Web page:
Solder: 1846 he signed on to fight in the Mexican War.

Pioneer: 1850 he came out west in search of glory and gold.

Trail blazer: 1851 noticing a would be pass through an old Indian route he petitioned the city of Marysville for funding. They agreed upon $10,000 to be paid upon completion of his new pass. With his own money he began the grueling work and in the Summer of 1852 Jim personally led the first wagon train from The Truckee Meadows to Marysville. Upon arriving successfully he went to collect his $10,000 only to find out the town couldn’t (or wouldn’t) pay. The reason? They had gone for broke due to 2 recent fires (also knowing they didn’t legally have to pay a black man).

⥇ On a side note: Marysville benefited greatly throughout the years thanks to Jim’s efforts and posthumously "honored" their agreement by dedicating a park to him.

Obituary James P. Beckwourth

Store owner: 1852 he built the first cabin and way stop in what would soon become the town of Beckwourth.

Scout/Interpreter/Patriot: 1864 he served as a guide and interpreter for the U.S. troops, in the Cheyenne War.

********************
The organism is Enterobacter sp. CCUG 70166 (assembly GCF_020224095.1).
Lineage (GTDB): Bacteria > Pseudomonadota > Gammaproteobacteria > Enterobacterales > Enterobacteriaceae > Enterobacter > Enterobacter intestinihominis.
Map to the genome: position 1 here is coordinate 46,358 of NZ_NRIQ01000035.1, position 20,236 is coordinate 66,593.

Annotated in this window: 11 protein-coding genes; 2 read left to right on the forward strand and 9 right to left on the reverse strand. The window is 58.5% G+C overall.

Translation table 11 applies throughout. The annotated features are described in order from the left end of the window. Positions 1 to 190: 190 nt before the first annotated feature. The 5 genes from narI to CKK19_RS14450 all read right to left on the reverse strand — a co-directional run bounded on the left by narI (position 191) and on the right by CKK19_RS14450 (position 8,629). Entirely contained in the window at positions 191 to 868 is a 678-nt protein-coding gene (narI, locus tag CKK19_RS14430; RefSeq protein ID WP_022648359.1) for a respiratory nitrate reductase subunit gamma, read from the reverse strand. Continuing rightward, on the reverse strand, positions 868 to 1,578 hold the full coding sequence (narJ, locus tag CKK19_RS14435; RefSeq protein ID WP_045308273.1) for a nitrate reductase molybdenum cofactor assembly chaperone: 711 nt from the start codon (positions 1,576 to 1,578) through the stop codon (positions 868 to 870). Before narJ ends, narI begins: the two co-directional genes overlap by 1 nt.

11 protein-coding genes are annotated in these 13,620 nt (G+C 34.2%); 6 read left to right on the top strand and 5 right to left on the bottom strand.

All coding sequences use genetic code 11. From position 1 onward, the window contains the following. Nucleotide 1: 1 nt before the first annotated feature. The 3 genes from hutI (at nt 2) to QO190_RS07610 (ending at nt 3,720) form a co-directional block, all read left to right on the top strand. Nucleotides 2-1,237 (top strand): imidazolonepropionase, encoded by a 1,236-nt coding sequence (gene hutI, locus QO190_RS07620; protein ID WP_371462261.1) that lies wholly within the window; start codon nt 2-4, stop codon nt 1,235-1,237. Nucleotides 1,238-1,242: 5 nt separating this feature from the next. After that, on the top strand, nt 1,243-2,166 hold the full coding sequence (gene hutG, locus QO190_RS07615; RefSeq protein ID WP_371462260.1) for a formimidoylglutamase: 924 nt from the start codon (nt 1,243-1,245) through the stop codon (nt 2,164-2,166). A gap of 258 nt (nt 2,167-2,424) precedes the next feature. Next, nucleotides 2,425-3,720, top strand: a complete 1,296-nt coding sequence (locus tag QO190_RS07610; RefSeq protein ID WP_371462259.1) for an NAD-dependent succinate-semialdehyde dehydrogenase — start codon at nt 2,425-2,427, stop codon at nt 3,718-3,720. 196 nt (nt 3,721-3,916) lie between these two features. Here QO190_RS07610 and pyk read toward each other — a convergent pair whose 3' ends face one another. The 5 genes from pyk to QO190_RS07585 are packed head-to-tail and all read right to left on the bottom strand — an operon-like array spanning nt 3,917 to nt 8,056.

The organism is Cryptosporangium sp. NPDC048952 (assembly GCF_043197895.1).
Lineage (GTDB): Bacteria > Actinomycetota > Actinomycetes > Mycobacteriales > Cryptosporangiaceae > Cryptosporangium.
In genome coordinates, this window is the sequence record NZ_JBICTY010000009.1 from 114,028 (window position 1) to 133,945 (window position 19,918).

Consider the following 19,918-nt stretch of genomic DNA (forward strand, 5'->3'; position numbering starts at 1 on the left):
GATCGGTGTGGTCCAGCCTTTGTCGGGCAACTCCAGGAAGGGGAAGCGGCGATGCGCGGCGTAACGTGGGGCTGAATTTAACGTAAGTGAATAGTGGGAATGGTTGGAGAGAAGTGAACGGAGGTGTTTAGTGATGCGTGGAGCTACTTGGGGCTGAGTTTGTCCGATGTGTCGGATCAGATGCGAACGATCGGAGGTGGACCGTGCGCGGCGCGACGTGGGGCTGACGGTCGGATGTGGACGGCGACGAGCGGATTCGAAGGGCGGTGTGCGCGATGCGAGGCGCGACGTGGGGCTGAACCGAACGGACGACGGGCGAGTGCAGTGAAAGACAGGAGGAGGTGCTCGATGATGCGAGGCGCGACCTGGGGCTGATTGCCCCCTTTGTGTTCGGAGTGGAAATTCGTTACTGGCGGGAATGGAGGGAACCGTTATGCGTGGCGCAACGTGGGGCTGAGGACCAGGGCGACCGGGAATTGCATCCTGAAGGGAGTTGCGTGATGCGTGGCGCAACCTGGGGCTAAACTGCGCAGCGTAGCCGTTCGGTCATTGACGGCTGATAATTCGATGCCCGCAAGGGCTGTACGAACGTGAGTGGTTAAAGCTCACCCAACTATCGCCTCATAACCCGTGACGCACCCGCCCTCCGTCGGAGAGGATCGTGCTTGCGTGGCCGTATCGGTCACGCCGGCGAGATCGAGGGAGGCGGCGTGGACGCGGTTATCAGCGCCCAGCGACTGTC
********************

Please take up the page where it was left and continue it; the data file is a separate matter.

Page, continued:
Author: 1853 Jim met Thomas D. Bonner a wandering journalist when he stayed at His stage stop. He then recounted his remarkable life story Which became the 1856 book The Life and Adventures of James P. Beckwourth, Mountaineer, Scout, Pioneer and Chief of the Crow Nation of Indians. Boone had promised 1/2 the proceeds to Jim but following Marysville lead never paid him any of the money earned.

Death: After leaving Sierra Valley he eventually returned to life amongst the Crow Indians. It is here the take of Jim a Beckwourth ends when he was poisoned at the hands of a former wife.

The road: then, now and all the tid bits in between - presented through 180 (almost) years in maps.